Nobody in China's Internet industry was flying higher in January, 1999, than Charles Zhang. His Sohu.com, based in Beijing, was the hottest Chinese-language portal in a market where Web use is growing explosively. While rivals scrounged for money, the 34-year-old Massachusetts Institute of Technology PhD counted Intel Corp. and Dow Jones & Co. as investors. Net guru Nicholas Negroponte even traveled to Beijing to help Zhang generate buzz.
That buzz has quieted fast. Zhang's company is no longer the only portal with high-powered foreign backers, and in July it was beaten to the market by China.com Corp. as the first mainland Internet initial public offering on Nasdaq. Meanwhile, several top executives have quit, investors are griping over performance, and Communist authorities have raised hackles over content. With its headstart over rivals, "Sohu should have been everywhere," says University of Hong Kong telecom expert Peter Lovelock. Now, "Sohu will have to rebuild itself."
For Zhang, it's part of the challenge of trying to pioneer something as fast-changing as the Internet industry in one of the world's toughest environments for private entrepreneurs. Rather than expecting results in Net time, Zhang now urges patience. In China,he says, things "just take longer than in the U.S."
But another part of Zhang's problem may be that he is not following the Silicon Valley model closely enough. For example, he has been slow to offer top executives stock options that could translate into lucrative stakes when it goes public. Several former Sohu employees say that is why top staff have left recently, including the directors for design, technology, and new products. Several have defected to local rivals that are more willing to share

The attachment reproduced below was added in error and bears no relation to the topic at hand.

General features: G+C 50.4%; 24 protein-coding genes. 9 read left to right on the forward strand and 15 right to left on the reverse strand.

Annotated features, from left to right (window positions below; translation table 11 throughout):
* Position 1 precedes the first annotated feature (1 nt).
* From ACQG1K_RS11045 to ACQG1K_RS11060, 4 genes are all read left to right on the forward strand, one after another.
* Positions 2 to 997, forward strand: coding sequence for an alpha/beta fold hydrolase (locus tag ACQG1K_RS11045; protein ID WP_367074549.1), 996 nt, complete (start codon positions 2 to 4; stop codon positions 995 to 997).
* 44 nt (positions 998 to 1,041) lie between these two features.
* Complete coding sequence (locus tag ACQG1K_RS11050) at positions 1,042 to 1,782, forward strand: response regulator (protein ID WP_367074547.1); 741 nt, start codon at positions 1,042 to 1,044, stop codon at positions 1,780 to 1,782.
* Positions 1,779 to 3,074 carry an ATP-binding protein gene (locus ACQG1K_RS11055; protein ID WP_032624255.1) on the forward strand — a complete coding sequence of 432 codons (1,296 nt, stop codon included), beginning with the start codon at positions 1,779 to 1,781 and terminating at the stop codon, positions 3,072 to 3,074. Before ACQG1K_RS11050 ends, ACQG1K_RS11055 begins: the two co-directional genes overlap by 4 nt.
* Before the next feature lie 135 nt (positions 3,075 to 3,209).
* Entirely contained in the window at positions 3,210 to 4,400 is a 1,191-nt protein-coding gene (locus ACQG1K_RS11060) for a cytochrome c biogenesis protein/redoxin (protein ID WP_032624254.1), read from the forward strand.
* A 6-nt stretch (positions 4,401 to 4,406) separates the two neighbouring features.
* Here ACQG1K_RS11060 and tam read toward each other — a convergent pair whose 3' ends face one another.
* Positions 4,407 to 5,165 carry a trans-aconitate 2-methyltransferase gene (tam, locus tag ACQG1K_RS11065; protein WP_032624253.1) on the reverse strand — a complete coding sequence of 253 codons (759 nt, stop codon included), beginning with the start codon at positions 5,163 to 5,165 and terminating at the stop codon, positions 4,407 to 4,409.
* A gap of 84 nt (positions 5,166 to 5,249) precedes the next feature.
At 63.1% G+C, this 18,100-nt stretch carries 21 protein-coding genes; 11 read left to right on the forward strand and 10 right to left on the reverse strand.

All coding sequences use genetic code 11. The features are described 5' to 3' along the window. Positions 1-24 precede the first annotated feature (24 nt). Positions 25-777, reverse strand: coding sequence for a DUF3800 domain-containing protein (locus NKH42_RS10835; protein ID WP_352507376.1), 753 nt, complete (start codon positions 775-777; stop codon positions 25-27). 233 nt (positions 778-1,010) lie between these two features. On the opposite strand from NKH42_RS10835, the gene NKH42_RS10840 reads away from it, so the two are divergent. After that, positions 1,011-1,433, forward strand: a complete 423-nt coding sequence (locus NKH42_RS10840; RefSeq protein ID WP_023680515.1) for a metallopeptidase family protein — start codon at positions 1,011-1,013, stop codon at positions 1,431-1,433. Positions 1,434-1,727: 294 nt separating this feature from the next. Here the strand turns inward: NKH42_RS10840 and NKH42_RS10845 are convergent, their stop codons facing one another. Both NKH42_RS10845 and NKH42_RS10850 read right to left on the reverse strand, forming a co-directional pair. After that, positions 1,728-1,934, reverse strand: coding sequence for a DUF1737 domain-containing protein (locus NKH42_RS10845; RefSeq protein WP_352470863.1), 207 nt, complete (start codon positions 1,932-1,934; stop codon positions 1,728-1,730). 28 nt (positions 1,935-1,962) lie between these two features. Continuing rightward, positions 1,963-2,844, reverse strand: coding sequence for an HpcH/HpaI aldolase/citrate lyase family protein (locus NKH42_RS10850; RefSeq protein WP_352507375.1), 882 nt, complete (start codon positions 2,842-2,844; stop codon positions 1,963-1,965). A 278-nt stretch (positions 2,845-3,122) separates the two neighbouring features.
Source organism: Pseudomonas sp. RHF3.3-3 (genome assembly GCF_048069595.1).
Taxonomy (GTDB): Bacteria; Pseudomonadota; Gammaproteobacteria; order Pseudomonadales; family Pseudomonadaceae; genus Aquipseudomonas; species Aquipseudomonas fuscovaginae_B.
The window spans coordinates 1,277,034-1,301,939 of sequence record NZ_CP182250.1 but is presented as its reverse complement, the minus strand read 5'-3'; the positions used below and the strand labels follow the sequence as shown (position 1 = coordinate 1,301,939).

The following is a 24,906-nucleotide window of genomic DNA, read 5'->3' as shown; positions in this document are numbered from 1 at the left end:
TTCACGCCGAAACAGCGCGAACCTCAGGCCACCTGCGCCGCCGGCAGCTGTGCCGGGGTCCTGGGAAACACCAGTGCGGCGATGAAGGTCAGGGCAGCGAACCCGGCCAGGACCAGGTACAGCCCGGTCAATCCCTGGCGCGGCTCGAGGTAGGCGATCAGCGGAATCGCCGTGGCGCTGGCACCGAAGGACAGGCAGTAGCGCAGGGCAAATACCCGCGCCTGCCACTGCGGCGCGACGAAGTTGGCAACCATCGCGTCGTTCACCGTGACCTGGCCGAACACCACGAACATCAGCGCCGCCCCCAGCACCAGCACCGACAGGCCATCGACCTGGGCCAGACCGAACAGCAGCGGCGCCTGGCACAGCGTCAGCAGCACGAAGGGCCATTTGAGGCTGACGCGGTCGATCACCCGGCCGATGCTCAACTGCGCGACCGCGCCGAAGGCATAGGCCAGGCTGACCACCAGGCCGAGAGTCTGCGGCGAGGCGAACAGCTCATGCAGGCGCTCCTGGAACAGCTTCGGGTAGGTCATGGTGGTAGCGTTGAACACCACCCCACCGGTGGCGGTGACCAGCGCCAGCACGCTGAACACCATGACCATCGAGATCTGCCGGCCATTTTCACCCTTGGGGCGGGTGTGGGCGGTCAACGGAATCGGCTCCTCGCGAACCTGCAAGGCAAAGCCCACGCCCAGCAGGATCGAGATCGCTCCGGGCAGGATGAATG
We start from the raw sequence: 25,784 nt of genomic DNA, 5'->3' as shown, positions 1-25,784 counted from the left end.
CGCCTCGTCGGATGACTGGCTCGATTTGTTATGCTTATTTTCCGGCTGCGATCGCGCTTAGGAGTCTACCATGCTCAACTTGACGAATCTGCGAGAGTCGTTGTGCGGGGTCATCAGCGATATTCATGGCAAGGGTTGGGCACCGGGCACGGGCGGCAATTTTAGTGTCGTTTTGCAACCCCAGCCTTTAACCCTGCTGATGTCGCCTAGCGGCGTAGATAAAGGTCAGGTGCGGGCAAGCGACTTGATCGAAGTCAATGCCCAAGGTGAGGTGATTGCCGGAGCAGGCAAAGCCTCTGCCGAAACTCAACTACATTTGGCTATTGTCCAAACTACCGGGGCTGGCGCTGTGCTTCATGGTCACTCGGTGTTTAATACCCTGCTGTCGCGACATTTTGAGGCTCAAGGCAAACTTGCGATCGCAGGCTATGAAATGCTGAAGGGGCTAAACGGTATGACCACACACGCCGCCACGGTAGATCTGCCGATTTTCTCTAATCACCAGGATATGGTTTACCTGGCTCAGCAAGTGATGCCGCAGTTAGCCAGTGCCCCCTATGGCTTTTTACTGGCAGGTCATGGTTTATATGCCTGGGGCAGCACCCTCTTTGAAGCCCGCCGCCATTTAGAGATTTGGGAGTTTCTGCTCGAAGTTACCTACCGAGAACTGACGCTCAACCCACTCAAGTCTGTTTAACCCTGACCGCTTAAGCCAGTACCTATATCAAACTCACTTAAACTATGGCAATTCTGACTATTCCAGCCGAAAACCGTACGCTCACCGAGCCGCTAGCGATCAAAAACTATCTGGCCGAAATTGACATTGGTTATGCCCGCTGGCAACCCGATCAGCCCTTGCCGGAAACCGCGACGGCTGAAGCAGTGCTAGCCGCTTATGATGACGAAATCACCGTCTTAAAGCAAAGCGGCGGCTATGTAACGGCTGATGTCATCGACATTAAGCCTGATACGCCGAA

the wealth. Zhang "would always promise options to senior managers and never come through," gripes one former exec. Zhang dismisses the defections as unimportant. "There are always people who come and go," he says.
Zhang also has had trouble keeping foreign investors happy. Early this year, sources say, he had a run-in with Intel, which wanted a bigger stake in the company after Zhang had failed to meet previously agreed revenue targets for 1998. Moreover, Zhang cut several advertising deals and attempted to count them in his 1998 figures--a practice that Intel rejected. Neither Sohu nor Intel confirm whether there was any change in equity stakes. Eric Levin, Intel's treasurer for Asia Pacific, says that Sohu's performance is "saTisfactory."
The Chinese government also has slowed Sohu's momentum. Over the winter, the public security bureau raided its offices because it found that some customers could view pornographic sites through the portal. More recently, officials temporarily shut down the E-mail services of Sohu and other Chinese portals during its crackdown on the Falun Gong religious movement.
HACKER ATTACK. Despite the difficulties, Zhang says Sohu remains a leading Chinese Internet company. "Sohu's brand is way ahead of others," he maintains, adding that Sohu has the most revenues of any Chinese portal. But he won't say how much those revenues are, and independent estimates are hard to come by. Zhang blames rumors of trouble at Sohu on misinformed foreigners. "What really works in China can not be correctly understood by the international community, because China itself is hard to understand," he says.
At any rate, Zhang vows not to retreat. To generate some new buzz, he is launching additional services. They include finance and sports sites and another for Net-savvy Chinese teens. He's also promoting an education channel. But nothing's easy. During one recent promotional event, a hacker flooded its system with bogus questions. Zhang believes it was the work of a rival portal firm. "Business is still like in the Wild West," he sighs. And China's Internet frontier won't be getting any tamer.